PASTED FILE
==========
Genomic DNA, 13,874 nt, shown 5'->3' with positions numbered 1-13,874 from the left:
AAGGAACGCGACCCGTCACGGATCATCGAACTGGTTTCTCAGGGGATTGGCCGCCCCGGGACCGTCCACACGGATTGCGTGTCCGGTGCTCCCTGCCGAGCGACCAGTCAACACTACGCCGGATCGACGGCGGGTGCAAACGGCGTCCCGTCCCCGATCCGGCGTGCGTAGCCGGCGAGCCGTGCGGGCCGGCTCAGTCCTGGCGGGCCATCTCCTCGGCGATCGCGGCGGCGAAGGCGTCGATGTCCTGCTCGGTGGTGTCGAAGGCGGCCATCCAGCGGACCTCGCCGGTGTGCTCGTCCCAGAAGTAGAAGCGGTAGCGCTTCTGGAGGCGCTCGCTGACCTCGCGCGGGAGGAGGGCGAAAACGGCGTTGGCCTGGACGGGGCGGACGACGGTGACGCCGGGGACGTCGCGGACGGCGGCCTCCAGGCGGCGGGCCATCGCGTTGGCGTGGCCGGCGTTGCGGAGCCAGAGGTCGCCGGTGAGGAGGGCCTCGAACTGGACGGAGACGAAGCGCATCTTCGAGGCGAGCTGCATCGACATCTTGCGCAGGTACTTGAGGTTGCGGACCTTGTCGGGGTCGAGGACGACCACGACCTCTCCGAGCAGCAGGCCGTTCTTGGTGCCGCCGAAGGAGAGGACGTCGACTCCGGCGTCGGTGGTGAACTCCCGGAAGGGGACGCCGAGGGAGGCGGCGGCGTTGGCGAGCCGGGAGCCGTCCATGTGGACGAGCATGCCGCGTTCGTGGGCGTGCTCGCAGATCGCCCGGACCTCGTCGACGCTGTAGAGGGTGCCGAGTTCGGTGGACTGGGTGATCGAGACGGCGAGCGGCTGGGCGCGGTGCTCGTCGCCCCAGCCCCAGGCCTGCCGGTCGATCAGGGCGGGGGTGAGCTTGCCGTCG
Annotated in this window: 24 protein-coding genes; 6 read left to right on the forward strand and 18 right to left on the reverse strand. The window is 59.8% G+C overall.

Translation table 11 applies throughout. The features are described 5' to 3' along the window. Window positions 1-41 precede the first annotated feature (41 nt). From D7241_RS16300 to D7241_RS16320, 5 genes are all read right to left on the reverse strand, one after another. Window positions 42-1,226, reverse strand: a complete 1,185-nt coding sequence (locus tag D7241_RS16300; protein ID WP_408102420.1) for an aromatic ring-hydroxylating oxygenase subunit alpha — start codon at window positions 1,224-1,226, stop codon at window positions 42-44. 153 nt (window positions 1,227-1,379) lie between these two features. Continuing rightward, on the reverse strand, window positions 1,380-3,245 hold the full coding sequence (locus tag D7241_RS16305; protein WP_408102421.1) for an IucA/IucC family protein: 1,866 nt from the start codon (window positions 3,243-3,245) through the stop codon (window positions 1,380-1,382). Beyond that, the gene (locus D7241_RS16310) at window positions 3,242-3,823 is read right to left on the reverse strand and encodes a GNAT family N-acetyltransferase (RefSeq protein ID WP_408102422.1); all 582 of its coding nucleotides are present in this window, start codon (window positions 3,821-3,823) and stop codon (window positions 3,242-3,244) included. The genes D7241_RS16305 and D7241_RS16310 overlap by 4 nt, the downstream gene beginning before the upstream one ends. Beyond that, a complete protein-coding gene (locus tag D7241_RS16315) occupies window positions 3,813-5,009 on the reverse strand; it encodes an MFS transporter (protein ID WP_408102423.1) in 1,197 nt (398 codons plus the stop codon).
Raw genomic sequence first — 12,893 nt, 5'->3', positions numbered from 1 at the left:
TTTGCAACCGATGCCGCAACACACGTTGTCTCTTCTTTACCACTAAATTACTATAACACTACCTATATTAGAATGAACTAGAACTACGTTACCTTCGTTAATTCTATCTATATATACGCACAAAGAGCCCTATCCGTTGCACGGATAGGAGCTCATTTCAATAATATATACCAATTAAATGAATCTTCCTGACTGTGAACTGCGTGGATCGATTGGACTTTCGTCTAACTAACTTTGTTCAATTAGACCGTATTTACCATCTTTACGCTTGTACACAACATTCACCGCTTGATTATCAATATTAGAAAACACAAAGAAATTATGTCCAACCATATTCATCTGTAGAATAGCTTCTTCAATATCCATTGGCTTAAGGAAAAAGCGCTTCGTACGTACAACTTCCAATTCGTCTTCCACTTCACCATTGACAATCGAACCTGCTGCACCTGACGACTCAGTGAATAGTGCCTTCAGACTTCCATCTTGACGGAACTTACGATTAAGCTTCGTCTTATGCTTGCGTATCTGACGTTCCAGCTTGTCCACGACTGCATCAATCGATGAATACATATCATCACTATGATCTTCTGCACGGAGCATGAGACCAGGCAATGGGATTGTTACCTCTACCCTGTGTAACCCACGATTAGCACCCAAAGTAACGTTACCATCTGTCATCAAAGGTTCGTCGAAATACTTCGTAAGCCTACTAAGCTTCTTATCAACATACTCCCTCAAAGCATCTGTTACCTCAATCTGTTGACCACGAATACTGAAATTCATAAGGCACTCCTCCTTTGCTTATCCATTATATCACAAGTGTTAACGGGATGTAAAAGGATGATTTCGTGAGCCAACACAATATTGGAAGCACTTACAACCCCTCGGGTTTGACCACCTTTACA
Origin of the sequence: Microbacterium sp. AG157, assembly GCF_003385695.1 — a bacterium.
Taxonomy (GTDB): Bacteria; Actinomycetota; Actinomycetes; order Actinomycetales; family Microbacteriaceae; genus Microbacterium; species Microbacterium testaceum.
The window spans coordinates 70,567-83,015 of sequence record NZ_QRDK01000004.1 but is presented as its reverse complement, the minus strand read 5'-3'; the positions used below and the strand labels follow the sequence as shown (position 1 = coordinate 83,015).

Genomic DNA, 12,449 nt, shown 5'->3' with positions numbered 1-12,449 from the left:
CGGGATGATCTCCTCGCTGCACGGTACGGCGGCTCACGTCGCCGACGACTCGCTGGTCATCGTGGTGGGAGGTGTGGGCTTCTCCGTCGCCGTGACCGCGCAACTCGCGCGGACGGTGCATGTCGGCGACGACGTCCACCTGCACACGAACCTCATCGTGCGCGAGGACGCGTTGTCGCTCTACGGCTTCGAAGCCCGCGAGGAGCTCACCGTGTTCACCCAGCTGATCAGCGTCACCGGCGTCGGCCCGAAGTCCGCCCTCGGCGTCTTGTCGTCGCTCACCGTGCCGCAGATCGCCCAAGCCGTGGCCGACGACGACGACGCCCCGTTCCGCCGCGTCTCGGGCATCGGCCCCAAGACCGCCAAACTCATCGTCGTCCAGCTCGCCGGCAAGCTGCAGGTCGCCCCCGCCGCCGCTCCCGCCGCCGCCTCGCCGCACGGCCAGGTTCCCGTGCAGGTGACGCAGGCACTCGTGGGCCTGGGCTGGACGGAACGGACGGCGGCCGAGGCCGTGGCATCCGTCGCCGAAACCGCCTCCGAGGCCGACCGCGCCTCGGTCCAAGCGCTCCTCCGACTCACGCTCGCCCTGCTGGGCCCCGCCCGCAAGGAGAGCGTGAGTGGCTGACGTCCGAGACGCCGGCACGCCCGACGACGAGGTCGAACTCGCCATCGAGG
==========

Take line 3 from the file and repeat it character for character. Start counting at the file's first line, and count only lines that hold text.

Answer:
Annotated in this window: 24 protein-coding genes; 6 read left to right on the forward strand and 18 right to left on the reverse strand. The window is 59.8% G+C overall.